Gilt State Bed of Queen Marie Antoinette. Palais de Fontainebleau.

Queen, Marie Antoinette, Gilt State Bed, Rococo, furniture, Philippe de Lassale, Fontainebleau
Gilt State Bed of Queen Marie Antoinette

Gilt State Bed of Queen Marie Antoinette

In the Chambre à Coucher, Palais de Fontainebleau, France. The Lyonnais Silk Hangings, designed by Philippe de Lassale.

French, Style Louis XVI.: The Barrière of Empire Period.

“The moss his bed; his cave, the humble cell.” — The Hermit.

OF all the examples extant of the towering upholstered bedsteads – which, that they might not appear dwarfed by the height of the apartments, at times exceeded 18 feet in altitude – this gorgeous lit de parade of Marie Antoinette is probably the gayest.

As the present-day colorings of the Lyonnais tapestry hangings can be but faded reminiscences of the original tones, its antithesis is equally striking to both the simple bed of nature in Parnell’s Hermit, and the sad couch of black velvet embroidered with pearls, used by that grim predecessor of Marie Antoinette, Catherine de Médicis.

In addition to the instances already given – whilst treating of the pre-eminence of the French in the furniture of repose-of the wealth expended upon beds de luxe, it may be recorded that a summer bedstead of Queen Marie Antoinette’s was valued at 131.820 livres (about 400,000 €).

We are told also that at the marriage of a princess of France, £25,000 was regarded as a reasonable sum to spend upon the laces of the linens and bedspreads.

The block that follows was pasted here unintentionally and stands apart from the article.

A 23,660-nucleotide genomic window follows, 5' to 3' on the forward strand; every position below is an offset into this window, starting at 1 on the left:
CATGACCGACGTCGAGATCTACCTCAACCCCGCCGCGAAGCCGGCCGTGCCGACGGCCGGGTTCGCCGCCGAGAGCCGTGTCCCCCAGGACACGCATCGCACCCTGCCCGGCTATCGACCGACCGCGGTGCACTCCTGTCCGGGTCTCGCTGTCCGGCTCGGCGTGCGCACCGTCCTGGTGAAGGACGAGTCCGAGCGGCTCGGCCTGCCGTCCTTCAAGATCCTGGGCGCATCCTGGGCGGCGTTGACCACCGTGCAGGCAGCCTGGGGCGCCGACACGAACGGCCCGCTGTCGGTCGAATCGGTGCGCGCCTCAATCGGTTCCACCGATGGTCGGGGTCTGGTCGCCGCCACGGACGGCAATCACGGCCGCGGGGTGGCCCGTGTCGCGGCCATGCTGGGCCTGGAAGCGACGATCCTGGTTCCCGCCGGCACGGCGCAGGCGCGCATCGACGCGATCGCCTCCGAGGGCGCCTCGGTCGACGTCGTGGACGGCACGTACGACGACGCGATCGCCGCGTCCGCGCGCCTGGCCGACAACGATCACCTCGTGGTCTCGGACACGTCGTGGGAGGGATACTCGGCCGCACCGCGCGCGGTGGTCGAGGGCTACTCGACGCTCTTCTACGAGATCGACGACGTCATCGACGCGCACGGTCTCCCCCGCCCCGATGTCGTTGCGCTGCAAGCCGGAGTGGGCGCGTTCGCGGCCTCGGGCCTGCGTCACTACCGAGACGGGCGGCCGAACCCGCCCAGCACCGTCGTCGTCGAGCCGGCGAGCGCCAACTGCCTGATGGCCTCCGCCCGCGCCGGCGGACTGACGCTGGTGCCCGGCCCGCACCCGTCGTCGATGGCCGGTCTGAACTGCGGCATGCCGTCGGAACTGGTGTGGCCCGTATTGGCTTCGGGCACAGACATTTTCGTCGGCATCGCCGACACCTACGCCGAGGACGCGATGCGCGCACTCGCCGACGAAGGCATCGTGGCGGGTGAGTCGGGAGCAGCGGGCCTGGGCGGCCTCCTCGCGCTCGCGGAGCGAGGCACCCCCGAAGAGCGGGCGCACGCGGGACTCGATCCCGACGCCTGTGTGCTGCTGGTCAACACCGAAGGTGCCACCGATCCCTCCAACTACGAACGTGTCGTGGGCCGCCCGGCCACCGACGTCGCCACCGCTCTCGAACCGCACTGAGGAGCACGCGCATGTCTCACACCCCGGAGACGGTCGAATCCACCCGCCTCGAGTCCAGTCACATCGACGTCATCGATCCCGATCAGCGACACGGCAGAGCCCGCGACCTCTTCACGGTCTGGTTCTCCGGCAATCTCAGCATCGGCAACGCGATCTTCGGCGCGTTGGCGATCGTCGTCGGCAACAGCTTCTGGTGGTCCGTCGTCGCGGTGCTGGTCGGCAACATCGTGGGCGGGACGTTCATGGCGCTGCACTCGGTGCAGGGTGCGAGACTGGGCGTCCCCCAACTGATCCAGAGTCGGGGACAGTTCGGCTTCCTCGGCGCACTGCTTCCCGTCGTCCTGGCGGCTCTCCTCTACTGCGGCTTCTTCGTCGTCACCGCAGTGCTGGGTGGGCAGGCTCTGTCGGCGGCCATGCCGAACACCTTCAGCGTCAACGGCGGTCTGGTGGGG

The Chambre des Reines in which Queen Marie Antoinette΄s bed stands was used by four Maries who almost successively occupied the French throne, Marie de Médicis, Marie Thérèse, Marie Antoinette, and the Empress Marie Louise. The present balustrade or barrière separating the bed of Empire detail, is no doubt that provided for the last-named queen.

Note:  The medieval architecture of the Hôtel Chambellan at Dijon.

Both in France and England, ladies of the bed-chamber were appointed in the seventeenth century, in place of grooms or valets, who had been placed inside the balustrade in order to protect the bed. Probably no ladies of the bed-chamber would have sufficed to dislodge the cherry-seller who took possession of the lit de parade at the Tuileries (when the king and queen vacated that place in their flight of 1791 to Versailles), announcing, as she sat thereon and sold her fruit: “To-day it is the nation’s turn to be comfortable.” Was this, one wonders, the same Tuileries bed from which one morning Marie Antoinette arose, and, in response to her attendants’ compliments on her good looks, removed her nightcap and revealed her hair, turned quite white in a single night.

The counterpane provided for “the Austrian’s” use during her imprisonment in the Temple, preserved in the Musée Carnavalet, would make but a sorry covering to this piece of mobiliary pomp.

The final furniture of Queen Marie Antoinette is entered in the burial register of the Madeleine thus: “For the coffin of the Widow Capet, seven francs.”